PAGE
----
SKOWHEGAN — A well-liked and respected cinema projectionist died Friday in a mobile home fire in Skowhegan, marking the first fire-related death in Maine in 2018.

Police on Saturday found the body of William Lashon, 53, inside his home at Harvey’s Mobile Home Park off Route 150 after a relative and a neighbor reported they had not seen him since before Thursday’s snowstorm.

The fire was confined to a room that Lashon had converted into a theater room, Steve McCausland, spokesman for the Maine Department of Public Safety, said in a written statement Sunday.

Lashon worked for 17 years as a projectionist at Pittsfield Community Theater, said the movie theater’s manager, Donna Dunphy.

“The community will miss him,” an emotional Dunphy said by phone from the theater Sunday afternoon.

Dunphy, who has worked at the theater for about 28 years and who hired Lashon in 2001, said he was a hard worker and well-liked.

“He did a little bit of everything for me,” she said, noting that he always was willing to work weekends and loved to change the movie names on the marquee.

“Bill is a nice guy – he’d do anything for anyone,” she said.

Investigators from the State Fire Marshal’s Office believe the fire was sparked sometime Friday by electrical wiring in the room, McCausland said.

After arriving at the scene Saturday, police called Skowhegan firefighters around 1:30 p.m., said Skowhegan fire Capt. Rick Caldwell and firefighter Daryl Wyman, who responded to the mobile home park.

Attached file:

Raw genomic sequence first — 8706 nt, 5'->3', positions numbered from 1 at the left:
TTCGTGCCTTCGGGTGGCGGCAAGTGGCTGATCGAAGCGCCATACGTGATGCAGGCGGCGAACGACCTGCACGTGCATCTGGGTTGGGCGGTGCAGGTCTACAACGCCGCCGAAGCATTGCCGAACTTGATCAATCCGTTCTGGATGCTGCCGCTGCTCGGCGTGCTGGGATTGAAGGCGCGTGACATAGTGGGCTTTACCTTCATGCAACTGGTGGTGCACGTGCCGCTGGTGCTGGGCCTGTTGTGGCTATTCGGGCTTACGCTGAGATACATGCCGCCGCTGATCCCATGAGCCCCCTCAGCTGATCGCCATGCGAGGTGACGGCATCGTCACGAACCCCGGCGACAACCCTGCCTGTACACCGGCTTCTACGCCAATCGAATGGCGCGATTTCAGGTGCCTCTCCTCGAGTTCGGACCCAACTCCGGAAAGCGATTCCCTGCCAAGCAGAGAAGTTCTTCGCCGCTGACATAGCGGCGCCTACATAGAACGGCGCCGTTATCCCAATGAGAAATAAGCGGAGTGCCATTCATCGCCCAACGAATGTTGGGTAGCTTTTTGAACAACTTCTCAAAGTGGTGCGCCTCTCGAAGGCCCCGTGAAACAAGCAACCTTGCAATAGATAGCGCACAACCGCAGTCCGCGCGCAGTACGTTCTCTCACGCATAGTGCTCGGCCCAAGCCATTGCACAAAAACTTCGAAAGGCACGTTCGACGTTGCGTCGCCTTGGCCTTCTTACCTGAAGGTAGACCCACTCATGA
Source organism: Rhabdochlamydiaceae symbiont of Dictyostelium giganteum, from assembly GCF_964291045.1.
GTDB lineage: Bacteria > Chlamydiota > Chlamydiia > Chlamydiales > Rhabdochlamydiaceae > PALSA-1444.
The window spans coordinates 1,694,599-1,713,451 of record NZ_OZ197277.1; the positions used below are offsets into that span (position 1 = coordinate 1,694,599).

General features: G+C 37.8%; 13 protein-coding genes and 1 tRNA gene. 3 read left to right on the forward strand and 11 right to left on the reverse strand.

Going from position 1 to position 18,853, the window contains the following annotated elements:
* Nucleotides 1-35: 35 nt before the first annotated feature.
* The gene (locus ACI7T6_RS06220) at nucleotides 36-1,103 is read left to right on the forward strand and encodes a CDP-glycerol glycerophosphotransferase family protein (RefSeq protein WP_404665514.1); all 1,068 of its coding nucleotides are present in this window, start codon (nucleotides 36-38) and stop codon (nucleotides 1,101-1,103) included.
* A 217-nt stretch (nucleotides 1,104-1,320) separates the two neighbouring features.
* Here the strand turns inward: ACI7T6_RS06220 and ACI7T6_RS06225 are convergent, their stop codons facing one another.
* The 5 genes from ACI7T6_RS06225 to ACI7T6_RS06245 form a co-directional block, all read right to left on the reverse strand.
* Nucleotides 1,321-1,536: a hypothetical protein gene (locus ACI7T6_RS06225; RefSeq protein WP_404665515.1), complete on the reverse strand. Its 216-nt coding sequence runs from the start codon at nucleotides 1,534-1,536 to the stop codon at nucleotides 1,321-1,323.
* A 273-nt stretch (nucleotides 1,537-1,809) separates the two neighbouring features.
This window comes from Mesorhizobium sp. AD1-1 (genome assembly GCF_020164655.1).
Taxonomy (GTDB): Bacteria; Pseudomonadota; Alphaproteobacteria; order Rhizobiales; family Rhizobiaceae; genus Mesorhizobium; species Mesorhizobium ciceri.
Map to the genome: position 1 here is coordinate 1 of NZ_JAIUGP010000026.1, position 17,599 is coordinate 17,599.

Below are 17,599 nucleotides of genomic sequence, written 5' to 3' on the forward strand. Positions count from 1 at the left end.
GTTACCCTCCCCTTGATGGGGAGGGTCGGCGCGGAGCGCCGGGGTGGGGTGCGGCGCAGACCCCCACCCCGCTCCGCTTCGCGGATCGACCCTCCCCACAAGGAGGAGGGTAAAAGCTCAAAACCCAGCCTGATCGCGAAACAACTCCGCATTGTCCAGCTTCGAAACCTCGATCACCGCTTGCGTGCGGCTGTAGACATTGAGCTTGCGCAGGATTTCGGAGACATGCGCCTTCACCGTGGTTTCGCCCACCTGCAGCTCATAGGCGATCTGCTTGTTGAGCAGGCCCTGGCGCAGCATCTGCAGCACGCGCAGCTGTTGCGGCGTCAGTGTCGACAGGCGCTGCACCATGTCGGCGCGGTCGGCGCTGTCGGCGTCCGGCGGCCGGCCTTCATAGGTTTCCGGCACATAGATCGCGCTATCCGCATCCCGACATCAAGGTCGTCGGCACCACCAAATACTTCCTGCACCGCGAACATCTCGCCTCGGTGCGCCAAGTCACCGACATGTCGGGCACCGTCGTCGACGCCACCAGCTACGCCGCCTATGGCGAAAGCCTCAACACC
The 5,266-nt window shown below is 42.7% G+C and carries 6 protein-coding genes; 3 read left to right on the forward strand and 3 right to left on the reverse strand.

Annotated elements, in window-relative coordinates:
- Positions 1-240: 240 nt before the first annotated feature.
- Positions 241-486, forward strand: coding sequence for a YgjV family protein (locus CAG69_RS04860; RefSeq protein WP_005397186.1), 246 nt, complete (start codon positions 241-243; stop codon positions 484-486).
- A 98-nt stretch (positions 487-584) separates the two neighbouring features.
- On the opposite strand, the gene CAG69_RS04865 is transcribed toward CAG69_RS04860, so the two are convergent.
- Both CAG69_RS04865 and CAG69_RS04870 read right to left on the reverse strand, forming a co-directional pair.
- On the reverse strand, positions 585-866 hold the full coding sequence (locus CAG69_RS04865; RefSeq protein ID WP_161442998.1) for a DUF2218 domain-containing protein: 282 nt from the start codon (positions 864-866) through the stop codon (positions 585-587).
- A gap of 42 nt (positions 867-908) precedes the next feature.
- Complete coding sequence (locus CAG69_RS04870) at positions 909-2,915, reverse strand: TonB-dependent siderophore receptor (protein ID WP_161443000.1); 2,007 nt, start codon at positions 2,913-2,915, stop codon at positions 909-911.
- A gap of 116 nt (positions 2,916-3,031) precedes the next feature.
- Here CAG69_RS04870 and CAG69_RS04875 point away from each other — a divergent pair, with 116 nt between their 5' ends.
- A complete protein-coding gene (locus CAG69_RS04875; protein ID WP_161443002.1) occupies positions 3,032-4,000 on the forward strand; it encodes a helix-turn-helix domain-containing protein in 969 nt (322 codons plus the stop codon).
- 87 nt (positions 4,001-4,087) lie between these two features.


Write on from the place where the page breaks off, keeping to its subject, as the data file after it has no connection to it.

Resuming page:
Caldwell and Wyman said at the fire station Sunday that they were called there Saturday for an odor investigation because police could smell what appeared to have been an electrical burn, although the fire was out when police arrived.

“They told me there was somebody in there, deceased,” Wyman said. “It’s not what we expected to come to. We’re not sure what he was using for heat because his mother said he refused to buy oil. There were kerosene lanterns. I really think he was just overcome from the heat and the smoke. It appeared he may have tried to put the fire out himself.”

A call and email Sunday to the state Medical Examiner’s Office seeking the cause of death got no immediate response.

Wyman said the theater room where Lashon’s body was found had a lot of wires and extension cords, and many items piled on the floor.

“He had like a projection screen and he actually had movie theater seats and rails,” Wyman said.

There were kerosene lanterns in the room, but they did not appear to be related to the fire because they were clean and unbroken, he said.

Once firefighters dug down into the debris, which included computer towers and boxes, they found burned wires, Wyman and Caldwell said.

They said the fire was not suspicious in nature.

“It’s just a very bad situation,” Caldwell said. “I feel bad for the mom. I know she’s taking it very hard.”

Dunphy, the move theater manager, said the theater employs five people including herself, so they all regularly talk about various things. Lashon enjoyed gardening, and he would talk about different movies, said Dunphy, who was working Sunday at the theater.

“I don’t know what his favorite movie was – I know he liked a lot of the sci-fi,” she said. “We are just a small community theater. We all talk and joke around. He was good with patrons that came in. I just let some of them know that he passed and they were kind of devastated.”

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